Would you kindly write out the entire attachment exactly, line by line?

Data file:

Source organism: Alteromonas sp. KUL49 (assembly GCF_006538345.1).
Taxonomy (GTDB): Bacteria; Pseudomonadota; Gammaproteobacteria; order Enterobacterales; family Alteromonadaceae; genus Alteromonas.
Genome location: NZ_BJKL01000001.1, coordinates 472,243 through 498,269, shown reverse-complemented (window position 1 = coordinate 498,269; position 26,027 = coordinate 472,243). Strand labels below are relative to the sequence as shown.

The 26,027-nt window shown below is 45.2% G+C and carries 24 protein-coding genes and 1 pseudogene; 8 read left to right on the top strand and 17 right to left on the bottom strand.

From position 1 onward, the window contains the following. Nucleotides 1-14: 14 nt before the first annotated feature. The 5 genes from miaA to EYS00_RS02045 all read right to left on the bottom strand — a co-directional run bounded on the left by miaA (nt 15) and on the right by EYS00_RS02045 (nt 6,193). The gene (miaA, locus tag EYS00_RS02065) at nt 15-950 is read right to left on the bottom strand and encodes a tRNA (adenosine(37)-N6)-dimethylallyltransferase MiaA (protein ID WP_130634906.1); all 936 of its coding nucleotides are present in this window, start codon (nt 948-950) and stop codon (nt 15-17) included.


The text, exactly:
Source organism: Alteromonas sp. KUL49 (assembly GCF_006538345.1).
Taxonomy (GTDB): Bacteria; Pseudomonadota; Gammaproteobacteria; order Enterobacterales; family Alteromonadaceae; genus Alteromonas.
Genome location: NZ_BJKL01000001.1, coordinates 472,243 through 498,269, shown reverse-complemented (window position 1 = coordinate 498,269; position 26,027 = coordinate 472,243). Strand labels below are relative to the sequence as shown.

The 26,027-nt window shown below is 45.2% G+C and carries 24 protein-coding genes and 1 pseudogene; 8 read left to right on the top strand and 17 right to left on the bottom strand.

From position 1 onward, the window contains the following. Nucleotides 1-14: 14 nt before the first annotated feature. The 5 genes from miaA to EYS00_RS02045 all read right to left on the bottom strand — a co-directional run bounded on the left by miaA (nt 15) and on the right by EYS00_RS02045 (nt 6,193). The gene (miaA, locus tag EYS00_RS02065) at nt 15-950 is read right to left on the bottom strand and encodes a tRNA (adenosine(37)-N6)-dimethylallyltransferase MiaA (protein ID WP_130634906.1); all 936 of its coding nucleotides are present in this window, start codon (nt 948-950) and stop codon (nt 15-17) included.